In separate sections the herbarium of K. E. v. Baer is kept of an estimated 6500 herbarium sheets from the 19th century collected from Eastern Europe, Siberia, Caucasus and the area around Caspian Sea, less from Estonia. Separate is the collection of seeds as well, of about 1300 samples. The herbarium of aquatic plants (ca 40 000 sheets) has been collected while studying the Estonian waterbodies, this resides in the limnology centre of the lake Võrtsjärv.
The collection of mosses includes an estimated 26 000 specimens of 1300 taxa, 5 type specimens among these (in 2013). The herbarium of Estonian mosses holds ca 17 500 specimens, the general herbarium ca 2500 specimens, supplemented by 10 collections of exsiccata (of 1258 specimens in total) and the historical collections (ca 5500 specimens).
TALL ,the herbarium of the Tallinn Botanic Garden was founded in 1962. In 2013 it included over 84 000 specimens. The herbarium is divided in seven sections: the herbariums of herbs and woody plants, the herbariums of lichens and mosses, the herbarium of fungi, the collections of wood and of fruits. In nature education the teaching collection is used as well. The materials in the Herbarium Generale come mostly from Russia (Siberia, Far East), Central Asia, Caucasus, Central and Southern Europe, Australia, and from elsewhere. The herbarium of mosses includes over 16 000 specimens. The herbarium of woody plants and herbs includes ca 18 000 specimens, some exsiccata among the woody plants have been taken in by exchange. The collections of fruits and of wood are not as large, consisting of ca 700 samples of fruits and of ca 400 samples of wood.
TAM The herbarium is founded on the botanical collections of the Provincial Museum of Estonia established in 1864. A separate museum now known as the Estonian Museum of Natural History was established in 1941 on the basis of the natural science specimens of the Provincial Museum.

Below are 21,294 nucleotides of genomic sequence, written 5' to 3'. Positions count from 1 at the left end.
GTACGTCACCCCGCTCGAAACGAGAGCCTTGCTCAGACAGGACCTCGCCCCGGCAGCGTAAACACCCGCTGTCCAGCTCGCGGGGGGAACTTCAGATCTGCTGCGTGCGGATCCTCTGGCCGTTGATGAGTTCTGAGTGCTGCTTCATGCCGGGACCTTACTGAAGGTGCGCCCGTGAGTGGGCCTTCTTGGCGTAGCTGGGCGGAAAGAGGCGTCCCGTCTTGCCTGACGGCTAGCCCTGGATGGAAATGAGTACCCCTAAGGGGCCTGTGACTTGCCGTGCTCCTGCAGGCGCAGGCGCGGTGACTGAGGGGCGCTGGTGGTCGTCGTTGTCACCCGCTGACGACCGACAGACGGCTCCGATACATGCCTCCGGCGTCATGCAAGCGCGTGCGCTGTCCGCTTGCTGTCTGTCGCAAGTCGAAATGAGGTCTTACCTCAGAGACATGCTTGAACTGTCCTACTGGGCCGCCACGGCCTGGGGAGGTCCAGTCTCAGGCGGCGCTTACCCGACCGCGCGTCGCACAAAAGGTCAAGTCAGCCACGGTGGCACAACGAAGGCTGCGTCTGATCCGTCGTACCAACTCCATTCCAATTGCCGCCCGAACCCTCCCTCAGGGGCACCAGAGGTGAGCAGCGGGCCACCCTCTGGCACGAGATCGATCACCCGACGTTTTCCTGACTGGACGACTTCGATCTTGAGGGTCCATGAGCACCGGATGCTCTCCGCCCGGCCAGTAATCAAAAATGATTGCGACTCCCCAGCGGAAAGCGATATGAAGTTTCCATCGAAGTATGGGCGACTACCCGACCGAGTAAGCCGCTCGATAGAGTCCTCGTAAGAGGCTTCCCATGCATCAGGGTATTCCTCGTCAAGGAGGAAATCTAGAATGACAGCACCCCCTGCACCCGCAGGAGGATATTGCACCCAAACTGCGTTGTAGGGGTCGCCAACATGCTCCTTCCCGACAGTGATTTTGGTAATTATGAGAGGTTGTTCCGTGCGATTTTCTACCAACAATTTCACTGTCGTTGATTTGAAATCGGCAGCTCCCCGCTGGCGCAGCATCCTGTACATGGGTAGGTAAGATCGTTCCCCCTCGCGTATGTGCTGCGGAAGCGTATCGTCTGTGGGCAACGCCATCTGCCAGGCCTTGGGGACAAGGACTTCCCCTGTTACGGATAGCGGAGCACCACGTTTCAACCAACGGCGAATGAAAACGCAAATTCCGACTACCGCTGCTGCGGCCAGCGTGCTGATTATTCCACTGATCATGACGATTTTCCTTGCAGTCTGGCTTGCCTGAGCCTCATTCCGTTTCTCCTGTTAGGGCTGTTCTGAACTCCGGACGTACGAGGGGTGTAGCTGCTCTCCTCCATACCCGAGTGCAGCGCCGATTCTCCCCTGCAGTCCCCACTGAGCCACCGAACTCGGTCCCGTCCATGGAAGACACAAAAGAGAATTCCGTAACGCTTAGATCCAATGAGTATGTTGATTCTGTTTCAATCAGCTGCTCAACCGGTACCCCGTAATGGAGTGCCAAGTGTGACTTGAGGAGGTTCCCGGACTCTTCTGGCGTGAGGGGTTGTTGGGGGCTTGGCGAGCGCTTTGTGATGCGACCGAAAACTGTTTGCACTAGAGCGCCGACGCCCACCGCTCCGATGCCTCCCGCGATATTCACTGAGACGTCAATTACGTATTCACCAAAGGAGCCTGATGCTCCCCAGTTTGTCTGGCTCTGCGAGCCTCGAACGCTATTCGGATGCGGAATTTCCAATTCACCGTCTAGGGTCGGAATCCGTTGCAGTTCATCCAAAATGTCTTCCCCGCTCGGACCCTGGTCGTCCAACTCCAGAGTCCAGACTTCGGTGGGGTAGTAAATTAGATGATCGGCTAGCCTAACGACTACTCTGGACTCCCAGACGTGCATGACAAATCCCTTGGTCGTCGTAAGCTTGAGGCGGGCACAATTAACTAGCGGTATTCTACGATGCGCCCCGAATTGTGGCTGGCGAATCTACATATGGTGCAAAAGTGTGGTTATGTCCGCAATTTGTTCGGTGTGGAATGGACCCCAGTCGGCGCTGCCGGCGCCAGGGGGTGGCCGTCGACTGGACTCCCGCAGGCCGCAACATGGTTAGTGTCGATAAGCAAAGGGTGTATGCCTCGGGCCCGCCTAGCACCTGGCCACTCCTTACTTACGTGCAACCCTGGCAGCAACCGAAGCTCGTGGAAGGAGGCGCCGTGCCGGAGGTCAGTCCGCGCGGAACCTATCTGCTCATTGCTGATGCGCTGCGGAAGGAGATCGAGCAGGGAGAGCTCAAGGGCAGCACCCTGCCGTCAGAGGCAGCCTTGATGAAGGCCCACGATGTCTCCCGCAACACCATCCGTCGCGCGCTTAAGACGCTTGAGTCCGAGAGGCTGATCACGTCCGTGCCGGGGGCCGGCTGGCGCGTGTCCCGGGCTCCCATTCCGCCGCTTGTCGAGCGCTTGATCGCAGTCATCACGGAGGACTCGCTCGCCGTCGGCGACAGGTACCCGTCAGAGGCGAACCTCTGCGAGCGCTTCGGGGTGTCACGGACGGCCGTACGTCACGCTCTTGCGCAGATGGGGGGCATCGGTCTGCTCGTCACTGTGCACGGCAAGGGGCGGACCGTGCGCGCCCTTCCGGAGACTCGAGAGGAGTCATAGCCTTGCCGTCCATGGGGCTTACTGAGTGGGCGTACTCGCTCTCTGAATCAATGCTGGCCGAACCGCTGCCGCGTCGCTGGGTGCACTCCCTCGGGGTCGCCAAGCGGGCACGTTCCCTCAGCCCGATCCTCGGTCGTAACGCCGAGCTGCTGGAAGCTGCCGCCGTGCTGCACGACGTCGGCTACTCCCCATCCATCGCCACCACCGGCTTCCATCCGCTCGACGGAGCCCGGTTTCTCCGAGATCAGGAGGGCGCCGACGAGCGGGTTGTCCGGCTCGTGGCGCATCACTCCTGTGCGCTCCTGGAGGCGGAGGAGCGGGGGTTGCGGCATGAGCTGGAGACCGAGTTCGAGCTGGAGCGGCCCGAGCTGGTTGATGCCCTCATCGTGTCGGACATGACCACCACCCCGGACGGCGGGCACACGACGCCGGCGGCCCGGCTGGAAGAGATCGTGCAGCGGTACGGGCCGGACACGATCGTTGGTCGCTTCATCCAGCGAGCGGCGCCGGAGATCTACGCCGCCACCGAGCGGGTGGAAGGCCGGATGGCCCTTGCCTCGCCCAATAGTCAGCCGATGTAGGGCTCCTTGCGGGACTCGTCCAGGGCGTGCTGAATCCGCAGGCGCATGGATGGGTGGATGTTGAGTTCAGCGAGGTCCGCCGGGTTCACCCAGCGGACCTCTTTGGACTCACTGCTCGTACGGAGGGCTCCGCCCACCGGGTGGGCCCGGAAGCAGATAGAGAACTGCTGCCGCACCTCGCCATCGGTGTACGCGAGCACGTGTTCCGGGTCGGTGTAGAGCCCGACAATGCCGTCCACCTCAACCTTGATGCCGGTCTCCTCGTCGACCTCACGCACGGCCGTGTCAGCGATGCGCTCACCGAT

As of 2016, the vascular plant herbarium of the Estonian Museum of Natural History contains 79 000 specimens. 77 700 of these are herbarium sheets and the rest are fruits, seeds or cones. Most of the material has been collected from Estonia, with most of the Estonian flora – over 1 600 taxa – represented. The herbarium houses 66 type specimens. The oldest specimens of the vascular plant herbarium date from the 1830ies.
The largest sub-collections of the vascular plant herbarium are Herbarium Estonicum (approx. 26 000 herbarium sheets collected since 1900) and Herbarium Balticum (approx. 14 700 sheets). The latter contains material from the years 1839‒1900 and consists of the collections of many renowned botanists and amateur botanists of that period. The largest personal collections are those of Rudolph Lehbert (over 11 700 specimens) and Jules Treboux (nearly 10 000 specimens), whose material has been collected in the second half of the 19th century and first decades of the 20th century from Estonia and abroad. The most substantial collection will be that of Heinrich Aasamaa, an outstanding botanist of the past century, of which 11 300 herbarium sheets have been tidied up and entered in the PlutoF database.
The bryophyte herbarium contains 28 700 specimens. Its sub-collections are Herbarium Estonicum (approx.19 600 specimens), Herbarium Generale (approx. 8 300 specimens), and exsiccate collections (approx. 800 specimens). Over 480 taxa of Estonian bryophytes are represented, while material collected from abroad exists for over 2 000 taxa. The oldest specimens of the bryophyte herbarium date from the 1850ies.
Address: University of Tartu, Botanical and mycological museum, Lai 38-40, Tartu 51005
Address: Estonian University of Life Sciences, Institute of Agricultural and Environmental Sciences, herbarium,Kreutzwaldi 5, Tartu 51014
Address: Estonian Museum of Natural History, Botanical collections. Toompuiestee 26, Tallinn 10149
Address: Tallinn Botanic Garden, herbarium. Kloostrimetsa tee 52, Tallinn 11913